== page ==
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If you grew up in a small Walloon town in the 1970s, you did not only look towards Brussels because, geographically, you were just a stone's throw from other capitals. So you naturally turned towards Antwerp, London, Paris, Berlin (or even Düsseldorf because you had a feeling that Ralf Hütter and Florian Schneider were creating the popular music form that would dominate the start of the 21st century in Europe).

To me, this state of affairs was a treasure in itself. It is not repeated often enough that a major cultural characteristic of Wallonia is its natural sensitivity to many different outside influences. From a historical point of view, it has certainly been influenced by its many invaders, but remarkably, it has also been able to free itself from these by becoming a land of openness and welcome. A land where differences do not create fear, one from which we are encouraged to explore the world. If you live in Wallonia, you become aware that having your feet here does not mean your head cannot be elsewhere.

But how can I try and get you to understand this cultural feature of Wallonia? How can I summarise what this feature can bring you? I think the easiest way is to start by offering my own personal experience. If I think about the reasons why my wife - born in Tongeren - and I chose to buy a house in the street where I used to graze my knees playing football with my neighbours as a child, I have to admit that it is not just because of the district's charm since, like anywhere else, it has temporarily lost some of this due to the explosion of urban vehicle traffic; it is first and foremost due to the wonderful spirit that prevails in our land. I would define this spirit as a common freedom to become enriched by things that are not local to us.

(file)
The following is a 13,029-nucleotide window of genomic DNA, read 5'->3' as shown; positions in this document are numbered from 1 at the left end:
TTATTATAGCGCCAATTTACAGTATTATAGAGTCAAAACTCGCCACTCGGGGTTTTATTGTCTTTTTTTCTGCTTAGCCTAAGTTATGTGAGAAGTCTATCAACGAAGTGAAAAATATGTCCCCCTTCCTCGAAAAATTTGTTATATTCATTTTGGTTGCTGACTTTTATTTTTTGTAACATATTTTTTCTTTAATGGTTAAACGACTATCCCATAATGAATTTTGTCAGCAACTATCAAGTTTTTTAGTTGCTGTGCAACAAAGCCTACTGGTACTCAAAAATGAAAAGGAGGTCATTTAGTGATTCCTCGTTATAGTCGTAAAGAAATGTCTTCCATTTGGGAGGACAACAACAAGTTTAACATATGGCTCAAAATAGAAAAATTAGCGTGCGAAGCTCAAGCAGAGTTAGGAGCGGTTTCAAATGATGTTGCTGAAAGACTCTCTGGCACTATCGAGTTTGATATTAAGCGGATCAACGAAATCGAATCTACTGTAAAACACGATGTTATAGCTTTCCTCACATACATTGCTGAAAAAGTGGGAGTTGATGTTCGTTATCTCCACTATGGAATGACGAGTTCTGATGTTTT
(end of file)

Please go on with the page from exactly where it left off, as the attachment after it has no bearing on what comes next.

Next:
To illustrate my remark, below is a transcript of an extract from one of the few texts (which somewhat explains the first part of his artistic journey) that David Bowie wrote in 2001 for one of the editions of Blood and Glitter by photographer Mick Rock. Some may consider that in this, David Robert Jones revealed a kind of veiled chauvinism, but I think that he mainly manages to demonstrate an ability to look elsewhere whilst recognising what is good about here (meaning his native land). Here it is: "... Yes, we loved American underground music and John Rechy's City of Night but we really did have our own drag queens and drugs in London, thank you very much. We also had a Clockwork Orange, Lindsay Kemp, George Orwell and Nietzsche, Yamato Kansai (one hundred percent responsible for the Ziggy haircut and colour, by the by), Mishima's gay army and Colin Wilson to draw upon. (I could list ad nauseam, and have been known to do so, as the ingredients for high-glam were dizzyingly disparate)".

While I love living in Wallonia, it is mainly because this region - even my small town! - has always given me access to these disparate ingredients from elsewhere that this artist, who knew no frontiers, evokes without the slightest ambiguity.

I was just talking about the past. And I know you could say that today, with the Internet, every region - or almost... - has access to the global information heritage. It's true, but it does not excuse you from knowing why you are looking elsewhere. My conclusion is as follows: culturally, the context of Wallonia has not just taught me to look elsewhere, it has taught me to look exactly where I wanted to. I believe that this is a skill I have developed thanks to the rich community life in Wallonia much more than the excellent education I received in Namur and Brussels. This is why, today, I always await the next #IMANDAILY post with the same degree of impatience.

Charles Angelroth (
University of Namur
Responsible for the international expansion of R&D projects.


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